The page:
The AACR and the cancer community remained steadfast in its mission of preventing and curing all cancers during the COVID-19 pandemic while also focusing its scientific and policy expertise to combat the pandemic head-on. These contributions were made possible by federal investment in biomedical science.
COVID-19 significantly delayed routine cancer screening and caused treatment modifications for patients with cancer. The pandemic also necessitated patient-centric changes to cancer clinical trials, allowing patients with cancer to have continued access to lifesaving cancer care.
Individuals with certain underlying medical conditions, including cancer, are at an increased risk for severe COVID-19 illness, and individuals from racial and ethnic minorities have been disproportionately impacted by COVID-19.
Cancer researchers were uniquely positioned to respond to the COVID-19 crisis while continuing their quest to prevent and cure cancer. Decades of research into mRNA vaccines for cancer immunotherapy paved the way for the development of SARS-CoV-2 vaccines at an unprecedented speed.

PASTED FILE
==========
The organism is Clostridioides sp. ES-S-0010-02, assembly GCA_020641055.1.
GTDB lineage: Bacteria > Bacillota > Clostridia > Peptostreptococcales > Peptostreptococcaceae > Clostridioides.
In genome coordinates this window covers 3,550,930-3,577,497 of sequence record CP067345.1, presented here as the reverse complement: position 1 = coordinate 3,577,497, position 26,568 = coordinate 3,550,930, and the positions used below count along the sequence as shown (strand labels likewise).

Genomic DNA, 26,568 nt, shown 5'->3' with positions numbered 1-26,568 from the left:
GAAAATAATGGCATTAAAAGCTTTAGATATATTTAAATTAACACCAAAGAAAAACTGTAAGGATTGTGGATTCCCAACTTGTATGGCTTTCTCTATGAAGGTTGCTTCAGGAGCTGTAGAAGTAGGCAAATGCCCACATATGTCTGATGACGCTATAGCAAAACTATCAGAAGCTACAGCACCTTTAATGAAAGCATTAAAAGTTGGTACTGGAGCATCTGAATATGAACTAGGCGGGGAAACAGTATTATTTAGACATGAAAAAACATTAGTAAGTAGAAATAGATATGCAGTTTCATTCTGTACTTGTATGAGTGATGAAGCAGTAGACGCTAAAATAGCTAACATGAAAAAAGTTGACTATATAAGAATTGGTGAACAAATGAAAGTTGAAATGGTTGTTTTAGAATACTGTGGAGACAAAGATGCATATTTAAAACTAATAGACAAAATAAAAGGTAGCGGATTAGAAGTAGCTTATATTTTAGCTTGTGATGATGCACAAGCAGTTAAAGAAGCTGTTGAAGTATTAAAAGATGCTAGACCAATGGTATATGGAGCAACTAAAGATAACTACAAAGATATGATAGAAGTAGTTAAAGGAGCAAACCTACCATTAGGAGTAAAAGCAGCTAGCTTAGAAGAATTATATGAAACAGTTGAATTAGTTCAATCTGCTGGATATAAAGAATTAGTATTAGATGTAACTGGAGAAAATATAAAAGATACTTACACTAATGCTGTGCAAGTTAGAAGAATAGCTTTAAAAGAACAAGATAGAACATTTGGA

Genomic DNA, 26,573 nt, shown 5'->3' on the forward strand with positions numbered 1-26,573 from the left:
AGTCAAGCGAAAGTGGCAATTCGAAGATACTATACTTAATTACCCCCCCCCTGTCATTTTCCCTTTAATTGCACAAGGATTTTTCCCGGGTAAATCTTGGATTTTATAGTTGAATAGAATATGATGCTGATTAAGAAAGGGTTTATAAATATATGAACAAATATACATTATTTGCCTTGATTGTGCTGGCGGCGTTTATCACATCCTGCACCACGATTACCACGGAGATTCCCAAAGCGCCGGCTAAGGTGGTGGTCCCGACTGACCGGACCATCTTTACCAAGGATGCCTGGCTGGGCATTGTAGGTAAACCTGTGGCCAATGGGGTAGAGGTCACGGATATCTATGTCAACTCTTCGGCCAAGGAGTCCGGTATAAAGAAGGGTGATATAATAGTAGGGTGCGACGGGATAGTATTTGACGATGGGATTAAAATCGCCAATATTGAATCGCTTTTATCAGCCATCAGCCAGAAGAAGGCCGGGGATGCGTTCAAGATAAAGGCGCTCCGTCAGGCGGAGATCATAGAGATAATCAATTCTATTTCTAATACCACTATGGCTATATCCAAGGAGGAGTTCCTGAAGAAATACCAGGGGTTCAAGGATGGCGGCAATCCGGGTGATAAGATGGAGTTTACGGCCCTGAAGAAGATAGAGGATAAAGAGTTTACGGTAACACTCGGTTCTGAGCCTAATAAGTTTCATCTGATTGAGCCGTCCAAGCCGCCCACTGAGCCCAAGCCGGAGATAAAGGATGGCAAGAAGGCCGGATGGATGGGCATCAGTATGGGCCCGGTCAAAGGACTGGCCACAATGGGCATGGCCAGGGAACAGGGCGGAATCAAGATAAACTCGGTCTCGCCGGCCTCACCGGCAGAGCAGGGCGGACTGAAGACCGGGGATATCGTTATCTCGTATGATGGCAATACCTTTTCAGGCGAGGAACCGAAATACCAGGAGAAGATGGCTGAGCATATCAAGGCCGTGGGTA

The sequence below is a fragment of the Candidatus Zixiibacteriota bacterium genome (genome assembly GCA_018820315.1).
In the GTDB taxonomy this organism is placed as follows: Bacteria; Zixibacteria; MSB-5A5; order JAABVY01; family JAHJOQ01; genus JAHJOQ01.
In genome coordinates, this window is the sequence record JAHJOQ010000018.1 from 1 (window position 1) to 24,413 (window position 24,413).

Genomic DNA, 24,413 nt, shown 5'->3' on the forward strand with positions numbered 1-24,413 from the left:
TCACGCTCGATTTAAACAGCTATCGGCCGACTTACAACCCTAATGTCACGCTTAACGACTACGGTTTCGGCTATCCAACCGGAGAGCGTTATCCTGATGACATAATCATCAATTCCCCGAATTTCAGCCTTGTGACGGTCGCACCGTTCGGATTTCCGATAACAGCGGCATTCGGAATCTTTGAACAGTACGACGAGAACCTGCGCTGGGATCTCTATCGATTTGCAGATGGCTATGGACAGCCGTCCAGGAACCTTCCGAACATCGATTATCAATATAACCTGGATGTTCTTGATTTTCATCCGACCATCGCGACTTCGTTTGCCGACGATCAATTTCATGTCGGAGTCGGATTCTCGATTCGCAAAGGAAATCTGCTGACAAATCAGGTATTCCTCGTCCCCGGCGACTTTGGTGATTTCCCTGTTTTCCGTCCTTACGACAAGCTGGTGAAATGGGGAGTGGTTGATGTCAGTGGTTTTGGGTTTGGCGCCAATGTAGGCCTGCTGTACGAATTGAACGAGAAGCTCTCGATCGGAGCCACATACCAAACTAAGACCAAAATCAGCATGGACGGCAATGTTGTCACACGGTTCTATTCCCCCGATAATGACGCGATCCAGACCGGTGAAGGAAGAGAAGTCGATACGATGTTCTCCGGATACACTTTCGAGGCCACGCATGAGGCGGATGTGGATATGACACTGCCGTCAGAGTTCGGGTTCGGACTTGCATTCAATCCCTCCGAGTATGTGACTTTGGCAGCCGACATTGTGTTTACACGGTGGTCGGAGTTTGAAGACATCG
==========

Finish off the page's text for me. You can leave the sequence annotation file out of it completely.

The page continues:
COVID-19 led to closures of research laboratories, a pause in clinical trials, and reduced career development opportunities for the scientific workforce. The pandemic also disrupted patient care, reducing cancer screening, delaying cancer treatments, and exacerbating cancer health disparities.
While the COVID-19 pandemic disrupted cancer care, it also drove innovations that could improve future outcomes, such as accelerated adoption of telemedicine, changes in the design of clinical trials to facilitate participation, and development of a framework for international collaboration and sharing of resources.
Policies that were implemented to address the COVID-19 pandemic included increased flexibility in clinical trial design, a widespread adoption of telemedicine, an expansion of health care access and insurance coverage, and increased support for the health care workforce.
To optimize our response to the next public health crisis, the AACR calls on policy makers and public health officials to invest in medical research and the workforce, expand access to health care and telehealth, and strengthen and modernize clinical trial development.
The Coronavirus Disease 2019 (COVID-19) pandemic has disrupted the everyday lives of billions of people, exhausted the health care infrastructure and workforce, upended societal norms, and shattered economies worldwide. Since the outbreak of the pandemic in December 2019, one in six Americans has been diagnosed with the disease and...